The Whitechapel Gallery youth programme is open to people 15 – 21 and gives young adults the chance to explore contemporary art, meet creative professionals, and open up career paths into the sector.
Collaborative projects are developed in dialogue with artists and young people and offer a look behind-the-scenes at the Gallery.
Come along to our Youth events at the Whitechapel Gallery, from pop-up exhibitions and performances to workshops and taster evenings.
Join our Youth mailing list to be kept up to date with forthcoming events.
Browse through our archive of youth projects to read blogs and find out about the artists.
A regular group comes together each week to meet with artists, curators and practitioners from other fields. The group have curated exhibitions and events in the Gallery, made films and even staged live art performances on Whitechapel High Street.
Duchamp & Sons were formerly known as the Young Curators. In the summer of 2010 the group worked with the artist Lady Lucy on The Naming Project. They worked with the artist to explore ideas around naming and identity and to generate ideas for a new group name – the result of which was Duchamp & Sons.
Watch our film to hear from members of Duchamp & Sons and our Swarovski Foundation Youth Curator Renee Odjidja, on the occasion of the 2018 Whitechapel Gallery Art Icon Gala.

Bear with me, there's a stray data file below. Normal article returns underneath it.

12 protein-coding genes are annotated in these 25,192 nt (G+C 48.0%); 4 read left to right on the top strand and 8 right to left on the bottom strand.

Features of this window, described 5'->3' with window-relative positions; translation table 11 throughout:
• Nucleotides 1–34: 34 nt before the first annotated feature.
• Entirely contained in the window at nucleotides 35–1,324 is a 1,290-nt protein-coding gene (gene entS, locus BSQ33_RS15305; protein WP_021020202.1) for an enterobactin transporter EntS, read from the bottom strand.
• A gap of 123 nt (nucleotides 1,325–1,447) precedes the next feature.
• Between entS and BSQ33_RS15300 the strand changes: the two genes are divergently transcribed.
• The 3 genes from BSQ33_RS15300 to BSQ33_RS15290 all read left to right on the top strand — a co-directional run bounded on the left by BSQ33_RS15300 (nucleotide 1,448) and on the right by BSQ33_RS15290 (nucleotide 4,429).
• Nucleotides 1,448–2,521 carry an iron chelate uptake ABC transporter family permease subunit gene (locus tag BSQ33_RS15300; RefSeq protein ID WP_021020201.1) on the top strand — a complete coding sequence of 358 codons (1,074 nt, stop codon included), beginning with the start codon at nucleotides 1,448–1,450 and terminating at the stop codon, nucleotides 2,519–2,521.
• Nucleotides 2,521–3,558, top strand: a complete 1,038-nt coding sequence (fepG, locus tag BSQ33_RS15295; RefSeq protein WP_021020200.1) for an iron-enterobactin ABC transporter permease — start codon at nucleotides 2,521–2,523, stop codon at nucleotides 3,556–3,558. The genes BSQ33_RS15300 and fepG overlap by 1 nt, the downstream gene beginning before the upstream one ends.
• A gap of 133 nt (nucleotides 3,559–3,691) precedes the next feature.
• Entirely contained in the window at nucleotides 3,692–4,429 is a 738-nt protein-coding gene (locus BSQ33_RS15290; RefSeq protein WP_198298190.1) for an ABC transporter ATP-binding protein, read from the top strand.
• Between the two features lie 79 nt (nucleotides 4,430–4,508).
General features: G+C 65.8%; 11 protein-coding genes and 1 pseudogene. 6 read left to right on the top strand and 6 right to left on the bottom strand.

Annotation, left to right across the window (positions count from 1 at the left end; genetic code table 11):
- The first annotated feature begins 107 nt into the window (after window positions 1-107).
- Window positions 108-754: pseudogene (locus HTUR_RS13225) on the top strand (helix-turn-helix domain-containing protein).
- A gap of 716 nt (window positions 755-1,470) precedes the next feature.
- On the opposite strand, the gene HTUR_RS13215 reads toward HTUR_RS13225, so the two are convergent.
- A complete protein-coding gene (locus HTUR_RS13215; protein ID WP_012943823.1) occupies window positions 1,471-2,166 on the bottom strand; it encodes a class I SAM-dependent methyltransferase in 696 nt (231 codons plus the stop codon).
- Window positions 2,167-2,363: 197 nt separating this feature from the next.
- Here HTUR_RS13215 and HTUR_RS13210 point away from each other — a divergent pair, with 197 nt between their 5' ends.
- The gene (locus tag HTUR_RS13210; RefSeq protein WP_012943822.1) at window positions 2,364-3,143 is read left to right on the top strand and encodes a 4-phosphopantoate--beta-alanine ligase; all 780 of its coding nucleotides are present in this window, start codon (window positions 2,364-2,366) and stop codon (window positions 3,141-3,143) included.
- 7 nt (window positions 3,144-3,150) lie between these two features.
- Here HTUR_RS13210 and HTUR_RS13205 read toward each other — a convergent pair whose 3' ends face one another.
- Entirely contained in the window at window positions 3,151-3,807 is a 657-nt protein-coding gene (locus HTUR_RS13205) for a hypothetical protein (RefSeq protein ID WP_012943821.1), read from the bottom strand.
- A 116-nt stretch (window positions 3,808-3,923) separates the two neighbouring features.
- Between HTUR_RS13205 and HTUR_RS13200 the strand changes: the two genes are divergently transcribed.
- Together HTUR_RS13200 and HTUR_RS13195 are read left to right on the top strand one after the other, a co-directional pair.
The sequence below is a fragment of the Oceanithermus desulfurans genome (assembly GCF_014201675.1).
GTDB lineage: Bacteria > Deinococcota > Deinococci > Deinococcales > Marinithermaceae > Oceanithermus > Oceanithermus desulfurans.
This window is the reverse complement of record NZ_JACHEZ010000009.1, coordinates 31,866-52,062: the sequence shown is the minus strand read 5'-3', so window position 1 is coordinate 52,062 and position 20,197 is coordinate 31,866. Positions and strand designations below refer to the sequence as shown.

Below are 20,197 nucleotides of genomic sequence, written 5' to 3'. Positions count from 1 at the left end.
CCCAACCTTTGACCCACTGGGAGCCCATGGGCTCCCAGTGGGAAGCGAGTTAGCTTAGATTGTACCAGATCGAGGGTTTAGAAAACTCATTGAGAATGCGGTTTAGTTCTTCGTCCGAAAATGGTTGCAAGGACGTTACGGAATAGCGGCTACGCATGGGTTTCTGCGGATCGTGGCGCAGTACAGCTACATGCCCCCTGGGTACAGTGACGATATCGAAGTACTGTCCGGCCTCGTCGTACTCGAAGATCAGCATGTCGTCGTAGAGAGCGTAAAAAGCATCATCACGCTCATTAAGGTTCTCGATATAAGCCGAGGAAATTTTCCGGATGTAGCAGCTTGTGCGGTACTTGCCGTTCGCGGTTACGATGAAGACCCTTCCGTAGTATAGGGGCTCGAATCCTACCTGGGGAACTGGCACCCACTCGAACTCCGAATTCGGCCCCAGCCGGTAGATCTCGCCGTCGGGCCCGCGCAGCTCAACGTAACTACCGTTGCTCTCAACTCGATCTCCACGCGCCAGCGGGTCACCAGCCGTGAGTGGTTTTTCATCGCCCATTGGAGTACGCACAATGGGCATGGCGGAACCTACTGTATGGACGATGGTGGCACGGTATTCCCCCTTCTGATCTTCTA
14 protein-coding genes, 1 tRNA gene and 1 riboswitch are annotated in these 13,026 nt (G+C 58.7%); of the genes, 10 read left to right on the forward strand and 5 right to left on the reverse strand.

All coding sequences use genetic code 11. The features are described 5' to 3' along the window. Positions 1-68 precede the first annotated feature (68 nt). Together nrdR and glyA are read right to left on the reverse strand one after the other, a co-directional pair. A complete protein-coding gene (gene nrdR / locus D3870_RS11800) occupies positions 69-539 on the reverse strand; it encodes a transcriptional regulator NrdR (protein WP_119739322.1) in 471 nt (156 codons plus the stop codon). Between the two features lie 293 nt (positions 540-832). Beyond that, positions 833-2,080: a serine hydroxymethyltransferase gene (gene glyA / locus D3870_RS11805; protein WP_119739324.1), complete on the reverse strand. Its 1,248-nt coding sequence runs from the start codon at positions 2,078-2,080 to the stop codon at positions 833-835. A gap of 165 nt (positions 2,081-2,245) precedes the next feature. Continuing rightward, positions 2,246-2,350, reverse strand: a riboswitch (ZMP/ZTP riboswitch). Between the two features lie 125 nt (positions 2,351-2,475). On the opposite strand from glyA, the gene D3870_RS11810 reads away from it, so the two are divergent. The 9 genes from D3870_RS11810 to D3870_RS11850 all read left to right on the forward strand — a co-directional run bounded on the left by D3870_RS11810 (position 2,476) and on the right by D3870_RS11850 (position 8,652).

Through yoga sessions, performance workshops, and explorations of memory and sensation Duchamp & Sons considered the strange allegiance between mind and body, resulting in the creation and exhibition of two films.
Inspired by artists’ manifestos, Duchamp & Sons explored their shared identity and the power of collective voice with gallery staff and artist Ruth Beale.
An enlightening afternoon of screenings, performances and discussions exploring the theme of ‘Freedom/Control’ and its relevance in today’s society. In collaboration with artist Chiara Ambrosio.
From animation to composition, costume to choreography Duchamp & Sons explored a cross- disciplinary approach to making with creative practitioners.
In collaboration with artist Ian Giles the youth forum developed a performance investigating how language can be abstracted through layering, repetition and reordering.
Looking at London’s heritage through the eyes of young people, this project investigated how we gather information on places through mapping and colour.